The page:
Jakafi Continues to Progress in Treatment of Acute Graft-Versus-Host Disease


Two studies showed that Jakafi has high response rates with patients with GVHD, making the FDA give the drug a breakthrough therapy designation.

Jakafi (ruxolitinib) was given a breakthrough therapy designation by the FDA for treatment of patients with acute graft-versus-host disease (GVHD), according to Incyte, one of the developers of the JAK1/JAK2 inhibitor.

The designation was based on two small studies demonstrating high response rates with Jakafi in patients with GVHD. Both studies were presented at the 2015 ASH Annual Meeting.

“Receiving breakthrough therapy designation from the FDA recognizes the severe nature of acute GVHD, the clear unmet medical need of these patients, and the potential, based on clinical evidence to-date, for Jakafi to address the urgent needs of patients with this life-threatening disease,” Steven Stein, chief medical officer at Incyte, said in a statement. “We are committed to working closely with the FDA in an effort to bring Jakafi to patients with GVHD as soon as possible.”

One of the studies the FDA reviewed was a retrospective analysis of 95 patients who developed corticosteroid-refractory (SR) acute (a) or chronic (c) GVHD following allogeneic hematopoietic cell transplantation for a hematologic malignancy. Fifty-four patients had SR-aGVHD (grade 3 or 4) and 41 patients had SR-cGVHD (moderate or severe).

The patients, who were from 19 stem cell transplant centers in the United States and Europe, all received Jakafi as salvage-therapy. The median number of prior GVHD treatments was three for both the SR-aGVHD (range, one to seven) and SR-cGVHD (range, one to 10) patient groups. Median follow-up was 26.5 weeks (range, three to 106) and 22.4 weeks (range, three to 135), respectively.

The overall response rate was 81.5 percent (44 percent) in the SR-aGVHD group and 85.4 percent (35 patients) in patients with SR-cGVHD. The median time to response was 1.5 weeks (range, one to 11) and three weeks (range, one to 25), respectively. Patients with SR-aGVHD had a six-month overall survival (OS) rate of 79 percent and the six-month OS was 97.4 percent in the SR-cGVHD arm.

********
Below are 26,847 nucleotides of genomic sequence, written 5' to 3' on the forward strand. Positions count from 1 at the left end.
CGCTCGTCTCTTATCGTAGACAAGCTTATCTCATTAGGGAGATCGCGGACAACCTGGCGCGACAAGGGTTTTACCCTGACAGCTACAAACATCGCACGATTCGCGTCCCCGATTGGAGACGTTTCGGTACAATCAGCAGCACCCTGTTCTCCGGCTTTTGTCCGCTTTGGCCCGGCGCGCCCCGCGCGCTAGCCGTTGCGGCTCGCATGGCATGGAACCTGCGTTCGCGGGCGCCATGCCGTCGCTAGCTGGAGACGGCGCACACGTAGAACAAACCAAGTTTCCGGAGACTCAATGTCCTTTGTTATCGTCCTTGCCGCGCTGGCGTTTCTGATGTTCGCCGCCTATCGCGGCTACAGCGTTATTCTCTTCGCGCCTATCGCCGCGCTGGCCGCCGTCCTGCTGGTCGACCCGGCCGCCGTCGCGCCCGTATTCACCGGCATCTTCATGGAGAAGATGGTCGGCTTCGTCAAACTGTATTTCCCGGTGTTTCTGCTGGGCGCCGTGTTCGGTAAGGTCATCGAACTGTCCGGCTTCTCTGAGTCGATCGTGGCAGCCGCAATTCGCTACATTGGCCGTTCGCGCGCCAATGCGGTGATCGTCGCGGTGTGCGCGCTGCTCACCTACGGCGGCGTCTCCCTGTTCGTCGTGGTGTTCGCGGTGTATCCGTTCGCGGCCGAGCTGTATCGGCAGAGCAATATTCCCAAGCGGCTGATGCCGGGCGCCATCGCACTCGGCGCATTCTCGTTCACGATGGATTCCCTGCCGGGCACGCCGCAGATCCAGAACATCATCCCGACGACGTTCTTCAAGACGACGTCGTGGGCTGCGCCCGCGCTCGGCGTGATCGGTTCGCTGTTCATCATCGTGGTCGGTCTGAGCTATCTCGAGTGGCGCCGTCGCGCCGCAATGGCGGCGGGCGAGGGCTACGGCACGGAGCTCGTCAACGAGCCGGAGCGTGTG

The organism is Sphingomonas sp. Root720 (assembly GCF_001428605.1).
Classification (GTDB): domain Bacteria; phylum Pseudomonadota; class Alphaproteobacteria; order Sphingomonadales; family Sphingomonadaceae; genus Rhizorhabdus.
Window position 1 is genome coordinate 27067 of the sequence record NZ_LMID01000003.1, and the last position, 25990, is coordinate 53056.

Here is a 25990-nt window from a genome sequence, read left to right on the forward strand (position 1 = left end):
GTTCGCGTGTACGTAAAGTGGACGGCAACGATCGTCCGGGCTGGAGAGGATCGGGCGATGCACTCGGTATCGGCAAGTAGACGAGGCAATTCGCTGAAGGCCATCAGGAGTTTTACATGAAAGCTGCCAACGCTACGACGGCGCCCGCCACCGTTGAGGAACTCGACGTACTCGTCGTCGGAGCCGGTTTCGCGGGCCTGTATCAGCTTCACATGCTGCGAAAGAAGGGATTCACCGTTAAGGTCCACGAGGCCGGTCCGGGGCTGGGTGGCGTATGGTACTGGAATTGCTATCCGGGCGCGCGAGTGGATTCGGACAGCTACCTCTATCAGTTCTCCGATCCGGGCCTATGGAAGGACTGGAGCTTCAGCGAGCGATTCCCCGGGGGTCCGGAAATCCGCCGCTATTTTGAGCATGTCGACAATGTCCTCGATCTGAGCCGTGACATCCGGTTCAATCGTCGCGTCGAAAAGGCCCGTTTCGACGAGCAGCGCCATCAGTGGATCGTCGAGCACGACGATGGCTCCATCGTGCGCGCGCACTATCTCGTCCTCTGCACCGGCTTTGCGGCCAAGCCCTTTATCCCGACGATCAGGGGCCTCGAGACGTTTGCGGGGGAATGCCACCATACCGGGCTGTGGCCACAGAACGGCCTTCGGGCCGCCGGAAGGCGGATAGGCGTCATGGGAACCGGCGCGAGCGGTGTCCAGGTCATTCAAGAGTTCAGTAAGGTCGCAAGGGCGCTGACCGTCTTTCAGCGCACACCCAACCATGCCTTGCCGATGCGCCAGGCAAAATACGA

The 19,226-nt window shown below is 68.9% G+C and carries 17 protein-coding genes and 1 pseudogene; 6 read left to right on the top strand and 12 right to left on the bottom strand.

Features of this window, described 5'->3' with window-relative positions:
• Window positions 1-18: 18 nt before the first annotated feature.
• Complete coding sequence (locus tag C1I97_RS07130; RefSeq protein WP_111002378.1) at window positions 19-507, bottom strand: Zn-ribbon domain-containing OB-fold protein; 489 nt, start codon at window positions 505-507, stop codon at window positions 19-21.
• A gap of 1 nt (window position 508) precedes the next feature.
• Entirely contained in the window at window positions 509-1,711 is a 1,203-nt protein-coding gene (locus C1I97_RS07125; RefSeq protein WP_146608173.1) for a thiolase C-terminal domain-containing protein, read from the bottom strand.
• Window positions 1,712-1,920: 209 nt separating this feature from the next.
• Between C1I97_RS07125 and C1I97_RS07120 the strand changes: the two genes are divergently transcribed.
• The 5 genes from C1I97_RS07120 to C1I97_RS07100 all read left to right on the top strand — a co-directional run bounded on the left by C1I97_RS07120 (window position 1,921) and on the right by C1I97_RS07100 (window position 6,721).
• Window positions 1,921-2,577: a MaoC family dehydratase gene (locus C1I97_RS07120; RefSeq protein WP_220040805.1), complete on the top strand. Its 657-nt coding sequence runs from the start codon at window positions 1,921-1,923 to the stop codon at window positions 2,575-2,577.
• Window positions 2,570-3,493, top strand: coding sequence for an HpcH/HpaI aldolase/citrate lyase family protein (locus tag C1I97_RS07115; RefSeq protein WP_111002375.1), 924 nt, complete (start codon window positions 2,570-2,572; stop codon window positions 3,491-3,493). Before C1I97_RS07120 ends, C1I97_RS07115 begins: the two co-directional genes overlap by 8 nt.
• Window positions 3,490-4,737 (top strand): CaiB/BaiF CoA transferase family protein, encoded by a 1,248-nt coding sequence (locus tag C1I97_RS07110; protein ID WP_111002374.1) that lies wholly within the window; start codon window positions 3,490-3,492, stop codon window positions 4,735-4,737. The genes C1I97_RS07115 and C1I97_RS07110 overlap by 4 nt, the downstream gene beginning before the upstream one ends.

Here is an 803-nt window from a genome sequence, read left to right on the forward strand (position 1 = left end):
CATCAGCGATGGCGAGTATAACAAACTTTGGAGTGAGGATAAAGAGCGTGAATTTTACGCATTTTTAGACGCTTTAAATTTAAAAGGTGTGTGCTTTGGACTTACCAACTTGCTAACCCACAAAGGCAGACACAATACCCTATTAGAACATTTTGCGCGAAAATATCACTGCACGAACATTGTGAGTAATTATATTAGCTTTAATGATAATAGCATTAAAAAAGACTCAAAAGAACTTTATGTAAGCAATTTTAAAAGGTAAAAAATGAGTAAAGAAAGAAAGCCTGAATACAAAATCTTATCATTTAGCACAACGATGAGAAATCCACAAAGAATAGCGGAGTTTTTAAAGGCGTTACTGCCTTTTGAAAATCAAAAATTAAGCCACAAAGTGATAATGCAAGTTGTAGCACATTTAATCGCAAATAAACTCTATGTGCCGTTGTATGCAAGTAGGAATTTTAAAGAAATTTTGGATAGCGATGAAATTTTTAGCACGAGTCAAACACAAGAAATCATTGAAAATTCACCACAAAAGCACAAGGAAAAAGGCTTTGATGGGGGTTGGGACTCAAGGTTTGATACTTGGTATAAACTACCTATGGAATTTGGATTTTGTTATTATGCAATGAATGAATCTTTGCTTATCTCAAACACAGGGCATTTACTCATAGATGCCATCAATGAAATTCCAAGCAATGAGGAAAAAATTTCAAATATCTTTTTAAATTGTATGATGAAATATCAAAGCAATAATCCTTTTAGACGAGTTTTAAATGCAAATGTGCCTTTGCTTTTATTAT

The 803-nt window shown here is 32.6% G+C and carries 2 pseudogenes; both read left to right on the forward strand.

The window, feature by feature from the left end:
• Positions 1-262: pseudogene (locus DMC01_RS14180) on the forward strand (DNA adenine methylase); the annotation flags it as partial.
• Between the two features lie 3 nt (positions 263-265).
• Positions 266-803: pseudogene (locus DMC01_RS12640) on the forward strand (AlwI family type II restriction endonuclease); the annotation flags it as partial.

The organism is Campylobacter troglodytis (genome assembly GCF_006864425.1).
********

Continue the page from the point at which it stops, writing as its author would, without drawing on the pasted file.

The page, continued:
Among patients who responded to Jakafi, GVHD relapse occurred in three (6.8 percent) patients in the SR-aGVHD group and two (5.7 percent) patients in the SR-cGVHD arm. In the overall population, relapse of the primary malignancy was experienced by five (9.3 percent) and one (2.4 percent) of patients with SR-aGVHD or SR-cGVHD, respectively.

During Jakafi therapy, cytopenia occurred in 55.6 percent (30 patients) of the SR-aGVHD arm and 17.1 percent (seven patients) of the SR-cGVHD arm. Rates of CMV reactivation were 33.3 percent (18 patients) and 14.6 percent (six patients), respectively.

The second study the FDA considered for the breakthrough designation involved 16 patients with hematologic malignancies who received transplants and developed quiescent (12 patients) or de novo (four patients) severe (NIH criteria) steroid-dependent cGVHD. The transplants included unrelated donor (14 patients), matched sibling (two patients), blood (15 patients) and marrow (one patient).

Areas affected by the cGVHD included the skin (16 patients), eyes (12 patients), mouth (10 patients), GI tract (eight patients), lungs (four patients), liver (three patients) and musculoskeletal system (three patients). The cGVHD was steroid dependent, with a 24-month (range, six to 53) median duration of continuous exposure to steroids for cGVHD.

Patients received Jakafi at 5 mg twice daily as second- (four patients), third- (seven patients), fourth- (four patients) or fifth-line (one patient) salvage therapy. The Jakafi dose was raised to 15 mg/daily for four patients and 20 mg/daily for three patients due to patient weight, physician preference, flare of cGVHD following initial response related to halting immunosuppression or temporary perioperative hold of Jakafi. Patients had a six-month (range, one to 14) median duration of Jakafi treatment.

Patient responses to Jakafi were observed at median of 14 days following the start of treatment. The researchers observed complete resolution of clinical manifestations of cGVHD in patients’ lungs, mouth, skin, liver, musculoskeletal system and GI tract.

Ten patients were able to discontinue prednisone at a median of 72 days (range, 31 to 120) after starting Jakafi. Two patients reduced prednisone to physiologic doses and the other four patients were tapering prednisone at the time of the data analysis.

The FDA’s breakthrough designation is meant to expedite the development of therapies that offer substantial benefits over existing options. Under the program, a rolling submission of data is allowed along with more communication with the FDA.

Jakafi is currently approved by the FDA as a treatment for patients with polycythemia vera who are intolerant of or have an inadequate response to hydroxyurea. The JAK1/JAK2 inhibitor also has an FDA-approved indication for the treatment of patients with intermediate or high-risk myelofibrosis.

Incyte reached an agreement with Lilly in March 2016 giving Incyte exclusive rights to develop and market Jakafi for GVHD in the United States. In April 2016, Incyte and Novartis reached an agreement allowing Novartis to develop and commercialize Jakafi for GVHD in countries outside of the United States.

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